HARVEY: Acting like he's still in college. (UNC)

HARVEY: Acting like he’s still in college. (UNC)

“With that much time off in-between starts, throwing once a week, I found a rhythm in the bullpen and then once I got a hitter in there and got the adrenaline going a little bit, things kind of got out of whack,” Harvey told reporters. “With the six-man and the day off, it’s tough. We’re all having to deal with it. It’s not an excuse why things didn’t go well today, but I just have to do a better job of finding a way to find a rhythm through a period of extended rest like that.”

The primary reason the Mets went to a six-man rotation was to protect the Diva of Flushing. The Mets failed in going with a concrete plan going into the season and consequently adopted the six-man rotation. My guess is this GM Sandy Alderson’s brainchild.

Harvey threw 100 pitches in five innings and walked five. He’s now 7-6 with a 3.11 ERA, and I had to laugh when I read his chances were slim in being selected to the All-Star team. I have Harvey fourth behind Jeurys Familia, Bartolo Colon and Jacob deGrom as All-Star worthy Mets pitchers.

Harvey’s command was off from the beginning, and that’s been the case with him for awhile now.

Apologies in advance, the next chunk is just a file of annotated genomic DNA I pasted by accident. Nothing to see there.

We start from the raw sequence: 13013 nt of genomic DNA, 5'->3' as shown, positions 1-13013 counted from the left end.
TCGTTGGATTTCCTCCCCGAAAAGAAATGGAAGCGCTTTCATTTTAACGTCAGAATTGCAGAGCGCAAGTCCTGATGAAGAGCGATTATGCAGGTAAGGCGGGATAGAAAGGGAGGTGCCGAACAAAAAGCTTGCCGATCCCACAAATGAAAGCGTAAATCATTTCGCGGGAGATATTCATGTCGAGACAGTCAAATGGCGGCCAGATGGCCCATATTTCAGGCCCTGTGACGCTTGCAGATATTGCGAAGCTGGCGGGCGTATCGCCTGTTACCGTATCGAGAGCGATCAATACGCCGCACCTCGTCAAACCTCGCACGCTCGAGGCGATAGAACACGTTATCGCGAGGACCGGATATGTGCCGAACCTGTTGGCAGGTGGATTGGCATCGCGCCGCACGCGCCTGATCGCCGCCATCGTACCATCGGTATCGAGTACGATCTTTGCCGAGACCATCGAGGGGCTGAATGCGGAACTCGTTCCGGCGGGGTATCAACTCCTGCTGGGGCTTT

Sure, Harvey said he has to find a way to turn things around, but that doesn’t change the fact he did take a jab at the six-man rotation, and by extension, undercutting manager Terry Collins, who goes out of his way to protect him.

All the other pitchers are going through the same thing, but their whining is minimal compared to that of Harvey. Regardless of the issue, the Mets have gone out or their way to protect Harvey and acquiesce to his demands and whims.

Frankly, it’s getting a tiresome and a little boring. From now on, I’ll just go under the assumption you’re terminally irked about the rotation and move on. Understand, your complaints would carry a lot more weight if you actually pitched like an ace and didn’t act like an ass.

 

Jul 04

Collins Gets Confidence Vote; Pressure Squarely On Alderson Now

Mets GM Sandy Alderson gave beleaguered manager Terry Collins a “vote of confidence,’’ which traditionally is rarely a good sign. If the clock hadn’t been ticking on Collins yet, it is now.

Traditionally, that’s how these things go.

ALDERSON: Spares Collins for now. (AP)

ALDERSON: Spares Collins for now. (AP)

What winning Friday accomplished was give the Mets a winning record (41-40) at the halfway point, and for one night at least alleviated some of the pressure Collins spoke about Thursday.

The Mets flew into Los Angeles with speculation – on this site, also – they would lose to Clayton Kershaw Friday and Zack Greinke Saturday. At least, that’s how smart money had it.

The Mets have had an unprecedented number of injuries this season, beginning in spring training with the loss of Zack Wheeler and as now nobody knows when David Wright will return. Currently nine Mets are on the disabled list.